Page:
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Date: Sat, 10 Sep 2011 20:41:34 +0400
From: Vasiliy Kulikov <>
	Andrew Morton <>
Cc: Cyrill Gorcunov <>, Al Viro <>,
	Christoph Lameter <>,
	Pekka Enberg <>, Matt Mackall <>,,
Subject: [RFC PATCH 2/2] mm: restrict access to /proc/slabinfo

Historically /proc/slabinfo has 0444 permissions and is accessible to
the world.  slabinfo contains rather private information related both to
the kernel and userspace tasks.  Depending on the situation, it might
reveal either private information per se or information useful to make
another targeted attack.  Some examples of what can be learned by
reading/watching for /proc/slabinfo entries:

1) dentry (and different *inode*) number might reveal other processes fs
activity.  The number of dentry "active objects" doesn't strictly show
file count opened/touched by a process, however, there is a good
correlation between them.  The patch "proc: force dcache drop on
unauthorized access" relies on the privacy of dentry count.

2) different inode entries might reveal the same information as (1), but
these are more fine granted counters.  If a filesystem is mounted in a
private mount point (or even a private namespace) and fs type differs from
other mounted fs types, fs activity in this mount point/namespace is
revealed.  If there is a single ecryptfs mount point, the whole fs
activity of a single user is revealed.  Number of files in ecryptfs
mount point is a private information per se.

3) fuse_* reveals number of files / fs activity of a user in a user
private mount point.  It is approx. the same severity as ecryptfs
infoleak in (2).

4) sysfs_dir_cache similar to (2) reveals devices' addition/removal,
which can be otherwise hidden by "chmod 0700 /sys/".  With 0444 slabinfo
the precise number of sysfs files is known to the world.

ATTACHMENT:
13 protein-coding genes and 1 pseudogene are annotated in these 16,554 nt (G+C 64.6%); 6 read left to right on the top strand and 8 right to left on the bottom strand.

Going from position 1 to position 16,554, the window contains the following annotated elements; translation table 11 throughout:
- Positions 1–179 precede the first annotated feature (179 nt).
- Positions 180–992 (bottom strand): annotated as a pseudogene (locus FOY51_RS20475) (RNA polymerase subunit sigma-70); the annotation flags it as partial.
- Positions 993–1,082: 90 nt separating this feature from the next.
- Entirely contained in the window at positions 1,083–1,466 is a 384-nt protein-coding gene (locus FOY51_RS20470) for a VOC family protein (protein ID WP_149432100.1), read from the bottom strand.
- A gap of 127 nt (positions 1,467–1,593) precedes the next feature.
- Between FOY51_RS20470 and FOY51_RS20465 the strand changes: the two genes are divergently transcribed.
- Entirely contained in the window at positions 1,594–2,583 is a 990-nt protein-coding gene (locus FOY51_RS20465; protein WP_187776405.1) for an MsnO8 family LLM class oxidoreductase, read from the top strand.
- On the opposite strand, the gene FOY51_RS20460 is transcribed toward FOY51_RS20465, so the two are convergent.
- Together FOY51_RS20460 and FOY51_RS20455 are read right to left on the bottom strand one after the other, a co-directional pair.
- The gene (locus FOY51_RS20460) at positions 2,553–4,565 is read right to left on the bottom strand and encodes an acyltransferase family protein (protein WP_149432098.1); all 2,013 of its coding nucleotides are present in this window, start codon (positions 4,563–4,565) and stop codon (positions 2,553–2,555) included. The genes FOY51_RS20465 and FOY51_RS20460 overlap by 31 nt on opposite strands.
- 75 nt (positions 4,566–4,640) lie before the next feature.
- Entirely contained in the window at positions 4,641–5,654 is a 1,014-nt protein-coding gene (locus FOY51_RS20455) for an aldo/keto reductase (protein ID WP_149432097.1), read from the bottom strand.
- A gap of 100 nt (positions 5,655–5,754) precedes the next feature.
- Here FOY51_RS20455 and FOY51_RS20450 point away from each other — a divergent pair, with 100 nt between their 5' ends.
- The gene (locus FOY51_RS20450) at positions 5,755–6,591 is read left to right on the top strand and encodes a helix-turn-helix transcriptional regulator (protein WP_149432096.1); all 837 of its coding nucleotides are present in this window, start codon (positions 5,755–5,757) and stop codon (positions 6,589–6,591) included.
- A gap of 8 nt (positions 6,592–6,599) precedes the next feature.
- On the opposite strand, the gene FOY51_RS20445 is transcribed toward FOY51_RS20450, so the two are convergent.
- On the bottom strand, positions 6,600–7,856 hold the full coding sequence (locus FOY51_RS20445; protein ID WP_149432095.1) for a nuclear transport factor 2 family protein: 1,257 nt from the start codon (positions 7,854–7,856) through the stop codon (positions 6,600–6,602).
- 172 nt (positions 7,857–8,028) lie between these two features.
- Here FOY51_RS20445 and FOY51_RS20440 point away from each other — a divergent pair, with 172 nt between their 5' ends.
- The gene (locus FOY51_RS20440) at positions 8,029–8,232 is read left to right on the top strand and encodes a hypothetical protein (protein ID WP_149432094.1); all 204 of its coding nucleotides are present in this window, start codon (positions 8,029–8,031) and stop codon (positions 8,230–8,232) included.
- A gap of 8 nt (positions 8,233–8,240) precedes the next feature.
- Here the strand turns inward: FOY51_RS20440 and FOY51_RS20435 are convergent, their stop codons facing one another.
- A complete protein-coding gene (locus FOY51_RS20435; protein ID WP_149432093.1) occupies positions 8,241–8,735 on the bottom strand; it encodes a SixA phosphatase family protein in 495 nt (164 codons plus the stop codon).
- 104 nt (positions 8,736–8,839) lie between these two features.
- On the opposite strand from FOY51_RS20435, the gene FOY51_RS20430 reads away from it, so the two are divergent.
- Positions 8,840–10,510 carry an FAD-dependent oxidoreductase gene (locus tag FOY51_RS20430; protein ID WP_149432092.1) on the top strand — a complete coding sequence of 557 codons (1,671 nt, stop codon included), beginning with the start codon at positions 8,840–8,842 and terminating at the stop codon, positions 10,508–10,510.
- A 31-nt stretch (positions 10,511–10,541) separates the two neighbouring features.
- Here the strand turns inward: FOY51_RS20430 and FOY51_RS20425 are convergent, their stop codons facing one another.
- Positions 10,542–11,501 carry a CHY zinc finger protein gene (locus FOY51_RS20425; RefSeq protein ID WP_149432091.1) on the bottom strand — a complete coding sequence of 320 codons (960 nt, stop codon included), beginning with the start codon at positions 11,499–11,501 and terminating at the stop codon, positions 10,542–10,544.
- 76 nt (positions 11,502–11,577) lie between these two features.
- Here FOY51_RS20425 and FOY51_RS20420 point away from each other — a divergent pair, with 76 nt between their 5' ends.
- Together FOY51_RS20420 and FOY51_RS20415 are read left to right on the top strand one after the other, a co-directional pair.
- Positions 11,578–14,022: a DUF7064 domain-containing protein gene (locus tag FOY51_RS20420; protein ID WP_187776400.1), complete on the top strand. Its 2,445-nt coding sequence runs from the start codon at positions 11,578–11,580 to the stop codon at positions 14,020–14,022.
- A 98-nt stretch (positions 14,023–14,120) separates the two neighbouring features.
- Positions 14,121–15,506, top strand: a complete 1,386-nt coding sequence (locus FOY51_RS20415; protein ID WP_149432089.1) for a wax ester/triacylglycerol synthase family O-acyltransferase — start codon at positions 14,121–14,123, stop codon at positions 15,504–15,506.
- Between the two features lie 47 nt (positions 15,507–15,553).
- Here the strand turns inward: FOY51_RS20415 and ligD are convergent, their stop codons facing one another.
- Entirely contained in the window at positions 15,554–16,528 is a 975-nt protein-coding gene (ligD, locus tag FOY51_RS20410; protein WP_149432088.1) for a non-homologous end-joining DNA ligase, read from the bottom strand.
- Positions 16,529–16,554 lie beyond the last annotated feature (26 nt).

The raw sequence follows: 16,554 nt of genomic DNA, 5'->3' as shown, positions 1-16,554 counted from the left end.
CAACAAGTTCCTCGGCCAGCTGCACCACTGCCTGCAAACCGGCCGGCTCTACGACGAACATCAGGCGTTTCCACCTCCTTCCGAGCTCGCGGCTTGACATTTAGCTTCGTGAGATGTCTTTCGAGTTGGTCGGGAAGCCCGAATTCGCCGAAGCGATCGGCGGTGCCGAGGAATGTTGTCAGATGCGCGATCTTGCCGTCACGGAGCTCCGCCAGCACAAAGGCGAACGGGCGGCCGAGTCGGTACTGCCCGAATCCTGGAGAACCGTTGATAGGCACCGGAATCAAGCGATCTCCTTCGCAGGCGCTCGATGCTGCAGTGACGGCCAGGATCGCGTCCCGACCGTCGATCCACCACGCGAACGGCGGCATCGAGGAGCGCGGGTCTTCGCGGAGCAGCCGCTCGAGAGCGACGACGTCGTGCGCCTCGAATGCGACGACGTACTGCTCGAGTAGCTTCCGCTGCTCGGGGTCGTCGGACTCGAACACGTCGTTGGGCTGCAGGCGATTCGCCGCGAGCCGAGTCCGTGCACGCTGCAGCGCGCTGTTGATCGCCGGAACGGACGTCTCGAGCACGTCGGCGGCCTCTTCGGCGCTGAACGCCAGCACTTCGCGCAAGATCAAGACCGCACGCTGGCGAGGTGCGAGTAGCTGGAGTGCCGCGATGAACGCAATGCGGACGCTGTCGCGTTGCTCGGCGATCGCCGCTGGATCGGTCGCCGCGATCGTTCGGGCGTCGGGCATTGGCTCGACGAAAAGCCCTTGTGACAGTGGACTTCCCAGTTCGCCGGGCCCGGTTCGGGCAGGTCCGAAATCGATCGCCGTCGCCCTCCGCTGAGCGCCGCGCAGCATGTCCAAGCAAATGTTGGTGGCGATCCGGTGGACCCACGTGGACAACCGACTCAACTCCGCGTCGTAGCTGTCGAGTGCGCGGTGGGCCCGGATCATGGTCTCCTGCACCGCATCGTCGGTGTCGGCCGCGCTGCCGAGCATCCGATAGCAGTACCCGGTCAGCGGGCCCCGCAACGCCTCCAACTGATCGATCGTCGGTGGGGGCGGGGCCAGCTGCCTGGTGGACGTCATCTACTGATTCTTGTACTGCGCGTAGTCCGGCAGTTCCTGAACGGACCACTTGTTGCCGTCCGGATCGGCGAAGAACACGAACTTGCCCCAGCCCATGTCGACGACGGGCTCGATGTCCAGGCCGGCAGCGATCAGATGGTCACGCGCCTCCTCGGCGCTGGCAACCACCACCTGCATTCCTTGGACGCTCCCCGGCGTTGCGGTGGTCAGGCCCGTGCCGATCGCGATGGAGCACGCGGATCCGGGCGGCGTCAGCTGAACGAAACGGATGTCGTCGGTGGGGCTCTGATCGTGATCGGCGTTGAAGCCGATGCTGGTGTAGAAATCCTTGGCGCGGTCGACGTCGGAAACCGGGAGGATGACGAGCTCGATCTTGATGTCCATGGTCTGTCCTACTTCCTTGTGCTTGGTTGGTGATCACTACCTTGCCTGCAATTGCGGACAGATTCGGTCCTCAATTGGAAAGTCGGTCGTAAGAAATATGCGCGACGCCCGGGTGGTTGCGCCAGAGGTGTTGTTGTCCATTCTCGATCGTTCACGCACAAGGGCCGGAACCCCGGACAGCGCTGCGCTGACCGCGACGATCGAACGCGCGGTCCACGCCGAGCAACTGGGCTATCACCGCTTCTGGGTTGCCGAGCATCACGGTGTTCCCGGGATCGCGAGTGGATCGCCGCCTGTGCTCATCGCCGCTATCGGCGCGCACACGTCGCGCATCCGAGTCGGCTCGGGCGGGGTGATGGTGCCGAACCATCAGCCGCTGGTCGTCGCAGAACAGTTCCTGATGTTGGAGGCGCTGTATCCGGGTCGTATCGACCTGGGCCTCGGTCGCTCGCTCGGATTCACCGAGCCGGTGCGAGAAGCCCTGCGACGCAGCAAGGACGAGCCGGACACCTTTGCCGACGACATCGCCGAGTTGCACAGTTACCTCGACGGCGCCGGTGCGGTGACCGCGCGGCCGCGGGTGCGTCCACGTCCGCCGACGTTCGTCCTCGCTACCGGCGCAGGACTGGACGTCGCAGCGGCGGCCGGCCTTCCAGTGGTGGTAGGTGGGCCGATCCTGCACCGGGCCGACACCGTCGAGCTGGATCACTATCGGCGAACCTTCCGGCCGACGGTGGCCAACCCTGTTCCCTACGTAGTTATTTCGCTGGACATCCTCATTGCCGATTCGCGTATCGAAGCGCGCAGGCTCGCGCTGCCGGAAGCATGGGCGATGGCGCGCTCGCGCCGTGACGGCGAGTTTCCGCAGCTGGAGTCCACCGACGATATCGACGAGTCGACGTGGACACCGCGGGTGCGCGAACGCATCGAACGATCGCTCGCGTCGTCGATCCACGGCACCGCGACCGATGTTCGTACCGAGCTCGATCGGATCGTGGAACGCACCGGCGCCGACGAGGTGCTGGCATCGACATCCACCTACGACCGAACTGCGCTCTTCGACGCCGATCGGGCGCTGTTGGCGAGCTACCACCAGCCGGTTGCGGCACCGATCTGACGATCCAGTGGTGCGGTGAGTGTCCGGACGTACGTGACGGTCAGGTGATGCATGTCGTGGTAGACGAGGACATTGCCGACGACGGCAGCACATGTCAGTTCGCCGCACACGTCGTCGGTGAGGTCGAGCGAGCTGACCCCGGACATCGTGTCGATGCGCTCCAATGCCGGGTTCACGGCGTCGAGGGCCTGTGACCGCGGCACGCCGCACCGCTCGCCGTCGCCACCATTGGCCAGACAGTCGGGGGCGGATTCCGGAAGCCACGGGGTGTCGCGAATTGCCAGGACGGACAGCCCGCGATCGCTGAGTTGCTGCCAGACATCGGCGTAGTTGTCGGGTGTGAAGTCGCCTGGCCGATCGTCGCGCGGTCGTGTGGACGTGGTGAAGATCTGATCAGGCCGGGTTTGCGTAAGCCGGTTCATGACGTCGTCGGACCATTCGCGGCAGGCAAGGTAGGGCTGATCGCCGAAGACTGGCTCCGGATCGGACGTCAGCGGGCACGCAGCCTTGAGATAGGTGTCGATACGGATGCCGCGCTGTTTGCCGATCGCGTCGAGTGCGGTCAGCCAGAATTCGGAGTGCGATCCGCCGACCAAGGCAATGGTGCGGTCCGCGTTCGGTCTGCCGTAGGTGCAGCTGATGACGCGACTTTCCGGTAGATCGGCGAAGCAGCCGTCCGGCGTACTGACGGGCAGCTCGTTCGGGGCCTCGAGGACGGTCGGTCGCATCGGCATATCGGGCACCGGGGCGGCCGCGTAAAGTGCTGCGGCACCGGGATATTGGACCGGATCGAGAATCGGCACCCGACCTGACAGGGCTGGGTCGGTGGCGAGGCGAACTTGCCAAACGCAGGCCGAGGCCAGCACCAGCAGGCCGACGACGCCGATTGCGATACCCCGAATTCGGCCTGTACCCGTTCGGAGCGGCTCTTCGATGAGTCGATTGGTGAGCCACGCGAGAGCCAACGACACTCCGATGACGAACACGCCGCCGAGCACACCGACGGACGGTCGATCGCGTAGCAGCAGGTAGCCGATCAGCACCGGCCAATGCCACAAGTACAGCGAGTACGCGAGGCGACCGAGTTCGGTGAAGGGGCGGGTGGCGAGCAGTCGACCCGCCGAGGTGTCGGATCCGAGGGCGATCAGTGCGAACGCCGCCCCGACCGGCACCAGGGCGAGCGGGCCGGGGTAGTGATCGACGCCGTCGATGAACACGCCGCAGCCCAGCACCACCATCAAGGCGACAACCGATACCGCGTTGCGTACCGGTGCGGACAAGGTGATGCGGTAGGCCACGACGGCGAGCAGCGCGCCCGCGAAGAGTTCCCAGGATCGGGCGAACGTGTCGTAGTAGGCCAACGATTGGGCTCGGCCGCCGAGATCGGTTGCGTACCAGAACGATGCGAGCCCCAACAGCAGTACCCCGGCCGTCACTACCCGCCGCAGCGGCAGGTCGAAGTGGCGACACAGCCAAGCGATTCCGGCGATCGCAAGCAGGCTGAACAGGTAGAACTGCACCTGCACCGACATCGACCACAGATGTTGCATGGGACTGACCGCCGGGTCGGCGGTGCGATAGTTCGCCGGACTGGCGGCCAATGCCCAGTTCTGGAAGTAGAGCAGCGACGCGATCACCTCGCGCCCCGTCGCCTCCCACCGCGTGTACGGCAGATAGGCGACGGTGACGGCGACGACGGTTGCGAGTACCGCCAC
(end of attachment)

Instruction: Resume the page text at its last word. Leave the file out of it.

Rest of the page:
5) buffer_head might reveal some kernel activity.  With other
information leaks an attacker might identify what specific kernel
routines generate buffer_head activity.

6) *kmalloc* infoleaks are very situational.  Attacker should watch for
the specific kmalloc size entry and filter the noise related to the unrelated
kernel activity.  If an attacker has relatively silent victim system, he
might get rather precise counters.

Additional information sources might significantly increase the slabinfo
infoleak benefits.  E.g. if an attacker knows that the processes
activity on the system is very low (only core daemons like syslog and
cron), he may run setxid binaries / trigger local daemon activity /
trigger network services activity / await sporadic cron jobs activity
/ etc. and get rather precise counters for fs and network activity of
these privileged tasks, which is unknown otherwise.

Also hiding slabinfo is a one step to complicate exploitation of kernel
heap overflows (and possibly, other bugs).  The related discussion:

World readable slabinfo simplifies kernel developers' job of debugging
kernel bugs (e.g. memleaks), but I believe it does more harm than
benefits.  For most users 0444 slabinfo is an unreasonable attack vector.

Signed-off-by: Vasiliy Kulikov <>
 mm/slab.c |    3 ++-
 mm/slub.c |    2 +-
 2 files changed, 3 insertions(+), 2 deletions(-)

diff --git a/mm/slab.c b/mm/slab.c
index 6d90a09..560ffd0 100644
--- a/mm/slab.c
+++ b/mm/slab.c
@@ -4584,7 +4584,8 @@ static const struct file_operations proc_slabstats_operations = {
 static int __init slab_proc_init(void)
-	proc_create("slabinfo",S_IWUSR|S_IRUGO,NULL,&proc_slabinfo_operations);
+	proc_create("slabinfo", S_IWUSR | S_IRUSR, NULL,
+		    &proc_slabinfo_operations);
 	proc_create("slab_allocators", 0, NULL, &proc_slabstats_operations);
diff --git a/mm/slub.c b/mm/slub.c
index 9f662d7..f440fc7 100644
--- a/mm/slub.c
+++ b/mm/slub.c
@@ -5257,7 +5257,7 @@ static const struct file_operations proc_slabinfo_operations = {
 static int __init slab_proc_init(void)
-	proc_create("slabinfo", S_IRUGO, NULL, &proc_slabinfo_operations);
+	proc_create("slabinfo", S_IRUSR, NULL, &proc_slabinfo_operations);
 	return 0;

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